bio | website | xs4all.nl/~wilberdk/home.html |
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location | ||
age | ||
visits | member for | 5 years, 1 month |
seen | 22 hours ago | |
stats | profile views | 1,325 |
retired
Apr 15 |
awarded | Necromancer |
Mar 21 |
awarded | Yearling |
Feb 18 |
awarded | Enlightened |
Feb 18 |
awarded | Nice Answer |
Sep 29 |
comment |
Multiprecision numerical evaluation of integral: Sage vs. PARI/GP vs. mpmath
Indeed the WorkingPrecision->50 should simply be deleted. One should leave that to Mathematica. And tau should not have been made numerical. |
Sep 24 |
awarded | Autobiographer |
Sep 18 |
comment |
F-splitting and F-purity from commutative algebra viewpoint
See my expository paper (arxiv.org/a/vanderkallen_w_1) Frobenius Splittings |
Aug 23 |
comment |
What is the abutment filtration of the second spectral sequence of hypercohomology?
In some old notes I found the comment that this is much easier to understand when using the derived couples of Massey, rather than Cartan-Eilenberg resolutions. Just apply ${\bf R}T$ to the triangle $\oplus_n \tau_{\leq n-1}K\to \oplus_n \tau_{\leq n}K\to \oplus_n H^n(K)\to$. |
Aug 21 |
comment |
What is the abutment filtration of the second spectral sequence of hypercohomology?
One should not take the spectral sequence of a bicomplex as the template. This spectral sequence is just one (too particular) case of the spectral sequence of a filtered complex. One should take the spectral sequence of a filtered complex as the template. Look for a more relevant filtration of $\text{Tot}(L)$. |
Aug 20 |
comment |
What is the abutment filtration of the second spectral sequence of hypercohomology?
Just like the naive truncation the canonical filtration can be understood as a filtration by subcomplexes. So we eventually end up with something that looks suspiciously like the spectral sequence for cohomology of a filtered complex. One must replace cohomology $H^n$ with ${\bf R}^nT$ in the theory for that spectral sequence. |
Jul 30 |
comment |
When is an exponential functor a bialgebra?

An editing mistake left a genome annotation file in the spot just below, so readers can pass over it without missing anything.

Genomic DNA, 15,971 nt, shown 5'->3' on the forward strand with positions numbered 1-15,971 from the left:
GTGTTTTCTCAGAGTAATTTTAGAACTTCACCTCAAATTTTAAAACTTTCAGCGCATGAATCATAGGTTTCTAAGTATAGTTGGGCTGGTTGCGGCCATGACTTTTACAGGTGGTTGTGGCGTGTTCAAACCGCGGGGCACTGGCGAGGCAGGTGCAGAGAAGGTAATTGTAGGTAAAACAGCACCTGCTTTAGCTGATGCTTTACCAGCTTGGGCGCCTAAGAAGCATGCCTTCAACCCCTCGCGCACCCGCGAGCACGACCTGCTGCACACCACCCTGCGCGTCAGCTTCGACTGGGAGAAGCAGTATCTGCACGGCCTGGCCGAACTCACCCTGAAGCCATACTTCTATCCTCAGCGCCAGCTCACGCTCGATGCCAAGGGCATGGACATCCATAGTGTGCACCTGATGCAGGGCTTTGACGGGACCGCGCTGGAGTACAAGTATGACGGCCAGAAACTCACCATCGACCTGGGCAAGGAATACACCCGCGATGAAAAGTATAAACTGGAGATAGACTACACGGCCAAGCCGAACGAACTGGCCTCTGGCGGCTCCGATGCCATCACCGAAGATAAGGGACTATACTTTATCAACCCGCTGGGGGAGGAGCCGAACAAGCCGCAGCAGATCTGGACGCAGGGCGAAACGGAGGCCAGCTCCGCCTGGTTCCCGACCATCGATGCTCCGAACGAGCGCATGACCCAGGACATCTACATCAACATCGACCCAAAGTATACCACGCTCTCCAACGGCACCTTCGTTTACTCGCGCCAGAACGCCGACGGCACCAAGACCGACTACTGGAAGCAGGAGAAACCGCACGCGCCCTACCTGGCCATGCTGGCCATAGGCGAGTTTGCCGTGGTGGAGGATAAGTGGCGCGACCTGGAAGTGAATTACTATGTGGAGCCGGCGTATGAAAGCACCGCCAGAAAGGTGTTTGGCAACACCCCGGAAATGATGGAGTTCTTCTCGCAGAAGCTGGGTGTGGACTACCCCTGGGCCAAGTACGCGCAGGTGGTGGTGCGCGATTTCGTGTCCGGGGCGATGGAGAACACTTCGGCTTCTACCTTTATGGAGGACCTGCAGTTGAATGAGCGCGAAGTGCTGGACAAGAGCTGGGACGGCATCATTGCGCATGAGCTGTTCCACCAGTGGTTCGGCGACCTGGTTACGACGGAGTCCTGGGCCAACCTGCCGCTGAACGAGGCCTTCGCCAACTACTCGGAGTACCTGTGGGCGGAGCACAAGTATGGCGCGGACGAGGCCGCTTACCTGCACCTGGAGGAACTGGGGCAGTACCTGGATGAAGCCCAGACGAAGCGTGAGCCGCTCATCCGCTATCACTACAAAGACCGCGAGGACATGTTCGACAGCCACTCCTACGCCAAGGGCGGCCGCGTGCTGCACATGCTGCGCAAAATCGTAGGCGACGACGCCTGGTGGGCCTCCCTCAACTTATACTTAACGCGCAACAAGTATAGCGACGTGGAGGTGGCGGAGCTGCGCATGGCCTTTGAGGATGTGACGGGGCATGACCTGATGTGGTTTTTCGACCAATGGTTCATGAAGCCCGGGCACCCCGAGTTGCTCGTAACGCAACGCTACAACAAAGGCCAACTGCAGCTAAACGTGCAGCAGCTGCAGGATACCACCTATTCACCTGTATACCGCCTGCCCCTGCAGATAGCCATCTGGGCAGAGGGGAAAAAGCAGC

Did you read section 5 of arXiv:0902.4459 ? It may be related. |
Jul 21 |
revised |
GIT over integers
activated links |
Jul 20 |
revised |
GIT over integers
More general result |
Jul 19 |
comment |
GIT over integers
One may expect it. By inverting a nonzero element one may first kill the $R$ torsion in $A$, then hope to kill the $R$ torsion in $H^1(G,A)$. One hopes that $H^1(G,A)$ is finitely generated as an $A^G$ module. But I only seem to know that when $R$ contains a field, cf. arXiv:1109.5822 |
Jul 19 |
comment |
GIT over integers
I am not sure what the question is. If your Dedekind domain $R$ is of finite characteristic $p$, then the result just amounts to the trivial fact that you kill $H^1$ when inverting $p$. Our result that you may kill $H^1$ by inverting some integer is of interest only when $R$ itself does not have this property that you may kill it that way. |
Jul 19 |
answered | GIT over integers |
Jun 19 |
comment |
About G-modules with good filtrations
One may also observe that the two definitions are equivalent for submodules of the injective hull of a finite dimensional module. The definition of Jantzen gets unpleasant only when multiplicities of weight spaces of $U$-fixed points become infinite. |
Jun 6 |
comment |
An exact sequence which does not split
It seems that $f"$ must be injective and that $g"$ must be surjective. If there is a section of $(f',f")$ then use that $End(X)$ is local? |
Apr 22 |
comment |
Frobenius splitting of affine flag varieties
Olivier Mathieu, Asterisque 159-160 (1988) is about applying Frobenius splittings in Kac-Moody context. |
Mar 21 |
awarded | Yearling |